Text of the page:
Street-side advertising specialist JCDecaux refused to accept payments to keep its bus shelters in place in Croydon until replacements could be ready, according to a senior member of the council.
Muhammad Ali is the council cabinet member for “sustainable” Croydon.
He has responded to widespread public criticism of the new “smart” shelters, which were supposed to be installed by autumn 2021, by revealing that the council’s efforts to continue with the existing street furniture were thwarted when JCDecaux refused to agree a deal with Town Hall officials.
Croydon bus passengers face a cold, wet and windy winter waiting for their public transport, after JCDecaux removed more than 180 shelters from around the borough in April and May this year.
The Labour councillor told Inside Croydon that the council encountered “challenging contractual arrangements” which had hampered the transition from one supplier to another.
“JCDecaux didn’t win the contract and they decided to pull out all their existing shelters without working with the new contractor and the council.
“They were even offered compensation to leave [the old shelters] in and work towards a transition to new shelters, but they didn’t want to work on that.
“JCDecaux’s unilateral decision did not help.
“However the new shelters, when installed, will be better than JCDecaux’s and will generate revenue for the council 10 times that of JCDecaux’s per year.” Croydon says that its 10-year deal with Valo Smart City will bring in £6.75million to the cash-strapped council over the term of the contract.
Councillor Ali did not answer a specific question of how much revenue will be lost in this financial year, 2021-2022, due to the failure to have advertising sites in place on the borough’s bus shelters this year.
“Due to challenging contractual arrangements, transition from one to another didn’t go as planned,” he said. “Revenue from this contract can potentially cover what has been lost.” Which does seem to suggest that the council is receiving zero advertising revenue this year.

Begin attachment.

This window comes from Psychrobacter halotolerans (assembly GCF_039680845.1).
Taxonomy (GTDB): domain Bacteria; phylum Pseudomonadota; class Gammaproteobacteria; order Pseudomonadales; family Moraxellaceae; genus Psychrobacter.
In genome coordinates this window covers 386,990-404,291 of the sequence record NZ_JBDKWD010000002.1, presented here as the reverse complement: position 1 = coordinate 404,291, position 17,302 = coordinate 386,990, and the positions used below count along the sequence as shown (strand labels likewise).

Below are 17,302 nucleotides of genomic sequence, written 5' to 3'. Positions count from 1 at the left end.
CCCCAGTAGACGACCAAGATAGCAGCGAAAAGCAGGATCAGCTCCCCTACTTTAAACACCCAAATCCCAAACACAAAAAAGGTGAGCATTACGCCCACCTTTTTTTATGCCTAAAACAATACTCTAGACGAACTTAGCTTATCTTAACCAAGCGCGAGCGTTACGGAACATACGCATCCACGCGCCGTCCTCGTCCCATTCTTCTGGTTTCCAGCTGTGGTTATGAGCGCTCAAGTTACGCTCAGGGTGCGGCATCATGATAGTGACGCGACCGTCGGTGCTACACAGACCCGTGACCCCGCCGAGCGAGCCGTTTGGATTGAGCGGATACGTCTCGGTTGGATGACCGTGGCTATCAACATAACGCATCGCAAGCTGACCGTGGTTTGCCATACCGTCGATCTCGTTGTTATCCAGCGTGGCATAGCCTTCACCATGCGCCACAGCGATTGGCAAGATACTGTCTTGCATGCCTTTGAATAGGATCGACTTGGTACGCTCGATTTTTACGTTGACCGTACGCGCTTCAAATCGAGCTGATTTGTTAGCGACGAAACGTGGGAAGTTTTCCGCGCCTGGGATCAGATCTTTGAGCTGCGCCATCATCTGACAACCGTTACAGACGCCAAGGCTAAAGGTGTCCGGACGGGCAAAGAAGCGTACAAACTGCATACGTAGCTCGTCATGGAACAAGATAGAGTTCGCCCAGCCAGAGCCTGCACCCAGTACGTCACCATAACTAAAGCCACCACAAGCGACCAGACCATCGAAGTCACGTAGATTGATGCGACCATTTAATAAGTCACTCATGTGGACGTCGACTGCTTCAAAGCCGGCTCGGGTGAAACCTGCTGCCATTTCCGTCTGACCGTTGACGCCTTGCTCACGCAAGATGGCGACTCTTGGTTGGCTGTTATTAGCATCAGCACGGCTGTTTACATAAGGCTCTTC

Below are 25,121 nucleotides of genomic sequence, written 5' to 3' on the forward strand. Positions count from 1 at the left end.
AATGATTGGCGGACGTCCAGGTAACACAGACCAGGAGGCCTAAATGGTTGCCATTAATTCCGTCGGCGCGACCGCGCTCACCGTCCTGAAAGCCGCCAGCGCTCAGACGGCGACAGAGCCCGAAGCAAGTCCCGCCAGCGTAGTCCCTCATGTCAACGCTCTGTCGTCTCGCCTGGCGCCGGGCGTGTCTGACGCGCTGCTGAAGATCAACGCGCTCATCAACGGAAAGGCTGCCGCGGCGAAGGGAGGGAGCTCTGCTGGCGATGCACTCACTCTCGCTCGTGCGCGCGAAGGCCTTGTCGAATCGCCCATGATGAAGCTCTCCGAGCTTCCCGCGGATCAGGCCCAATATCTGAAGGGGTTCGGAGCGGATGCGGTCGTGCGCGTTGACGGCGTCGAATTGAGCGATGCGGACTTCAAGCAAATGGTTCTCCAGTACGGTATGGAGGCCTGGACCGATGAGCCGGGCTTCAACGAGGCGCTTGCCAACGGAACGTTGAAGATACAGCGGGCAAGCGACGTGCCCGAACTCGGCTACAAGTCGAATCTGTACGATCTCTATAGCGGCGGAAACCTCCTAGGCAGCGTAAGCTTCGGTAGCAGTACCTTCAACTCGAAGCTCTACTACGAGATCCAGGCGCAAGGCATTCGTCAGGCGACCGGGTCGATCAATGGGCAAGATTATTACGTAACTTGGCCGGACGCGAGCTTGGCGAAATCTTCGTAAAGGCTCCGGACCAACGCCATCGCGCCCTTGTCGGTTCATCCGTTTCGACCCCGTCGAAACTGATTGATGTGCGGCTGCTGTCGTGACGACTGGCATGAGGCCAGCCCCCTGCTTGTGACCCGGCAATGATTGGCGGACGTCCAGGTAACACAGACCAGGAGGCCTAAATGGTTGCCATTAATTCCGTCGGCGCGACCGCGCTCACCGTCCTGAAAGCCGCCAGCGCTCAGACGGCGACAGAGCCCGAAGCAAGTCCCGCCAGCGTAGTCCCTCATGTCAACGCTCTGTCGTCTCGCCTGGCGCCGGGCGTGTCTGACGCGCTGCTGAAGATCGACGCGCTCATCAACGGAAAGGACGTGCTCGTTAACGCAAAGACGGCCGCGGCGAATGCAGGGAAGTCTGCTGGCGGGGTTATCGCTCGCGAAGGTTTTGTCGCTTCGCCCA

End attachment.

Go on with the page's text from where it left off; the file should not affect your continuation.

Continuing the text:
“This contract will bring more revenue than the previous one,” he said.
But Ali added, “I am very excited about the arrival of these smart bus shelters, which will make residents’ travel experiences more enjoyable, informative and safer.
“The smart city sensors will also act as a great tool in our continued mission to become a greener, more sustainable borough.
“Our partnership with innovators Valo will be our latest step towards Croydon becoming not only a digital council but the first truly connected smart borough which uses technology to enhance and transform the lives of our residents for the better.”
The council issued a press release from its propaganda department on Thursday which confirmed Inside Croydon’s previous reports the deal with Valo – a company which,in this country, did not even exist until August 2020 – just seven months before JCDecaux’s shelter contract in Croydon expired on March 31 this year.
Despite previous council promises that installation works for the replacement shelters would be done in “autumn 2021”, and then in December this year, the latest statement said that the roll-out would not now begin until March 2022, at the earliest.
Someone in the press department failed to think through their publicity guff.
Accompanying their banal verbal blandishments, the council issued a computer-generated image of one of the “smart” shelters positioned outside… the Fairfield Halls, the same arts venue where a council-led refurbishment project has collapsed into a costly fiasco which is expected to see the council become the subject of an auditors’ Report In The Public Interest over failures to control the procurement process and poor levels of management.
Or maybe the juxtaposition with another costly council disaster was entirely deliberate. And ominously appropriate.
Read more: Council’s £6.8m bus shelter deal with 9-month-old tech firm
Read more: Councillor tells officials: ‘Apologise for this incompetence’
Read more: Bus passengers face a wet winter of discontent with no shelters
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